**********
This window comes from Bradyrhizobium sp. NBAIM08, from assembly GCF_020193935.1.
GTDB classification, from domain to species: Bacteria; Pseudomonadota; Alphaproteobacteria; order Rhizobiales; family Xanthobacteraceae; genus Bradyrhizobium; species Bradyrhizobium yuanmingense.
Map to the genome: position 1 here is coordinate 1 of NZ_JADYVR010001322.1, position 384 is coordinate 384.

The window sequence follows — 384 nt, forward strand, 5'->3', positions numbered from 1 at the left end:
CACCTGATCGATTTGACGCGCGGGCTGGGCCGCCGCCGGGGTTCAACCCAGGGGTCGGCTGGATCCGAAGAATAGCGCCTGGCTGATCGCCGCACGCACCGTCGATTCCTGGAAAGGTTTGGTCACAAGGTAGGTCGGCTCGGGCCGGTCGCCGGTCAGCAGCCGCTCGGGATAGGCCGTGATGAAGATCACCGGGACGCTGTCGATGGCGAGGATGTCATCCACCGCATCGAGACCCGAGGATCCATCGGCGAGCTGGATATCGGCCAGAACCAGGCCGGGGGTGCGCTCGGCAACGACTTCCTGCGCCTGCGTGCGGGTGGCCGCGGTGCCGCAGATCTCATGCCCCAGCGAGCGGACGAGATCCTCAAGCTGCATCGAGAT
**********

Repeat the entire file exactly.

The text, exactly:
This window comes from Bradyrhizobium sp. NBAIM08, from assembly GCF_020193935.1.
GTDB classification, from domain to species: Bacteria; Pseudomonadota; Alphaproteobacteria; order Rhizobiales; family Xanthobacteraceae; genus Bradyrhizobium; species Bradyrhizobium yuanmingense.
Map to the genome: position 1 here is coordinate 1 of NZ_JADYVR010001322.1, position 384 is coordinate 384.

The window sequence follows — 384 nt, forward strand, 5'->3', positions numbered from 1 at the left end:
CACCTGATCGATTTGACGCGCGGGCTGGGCCGCCGCCGGGGTTCAACCCAGGGGTCGGCTGGATCCGAAGAATAGCGCCTGGCTGATCGCCGCACGCACCGTCGATTCCTGGAAAGGTTTGGTCACAAGGTAGGTCGGCTCGGGCCGGTCGCCGGTCAGCAGCCGCTCGGGATAGGCCGTGATGAAGATCACCGGGACGCTGTCGATGGCGAGGATGTCATCCACCGCATCGAGACCCGAGGATCCATCGGCGAGCTGGATATCGGCCAGAACCAGGCCGGGGGTGCGCTCGGCAACGACTTCCTGCGCCTGCGTGCGGGTGGCCGCGGTGCCGCAGATCTCATGCCCCAGCGAGCGGACGAGATCCTCAAGCTGCATCGAGAT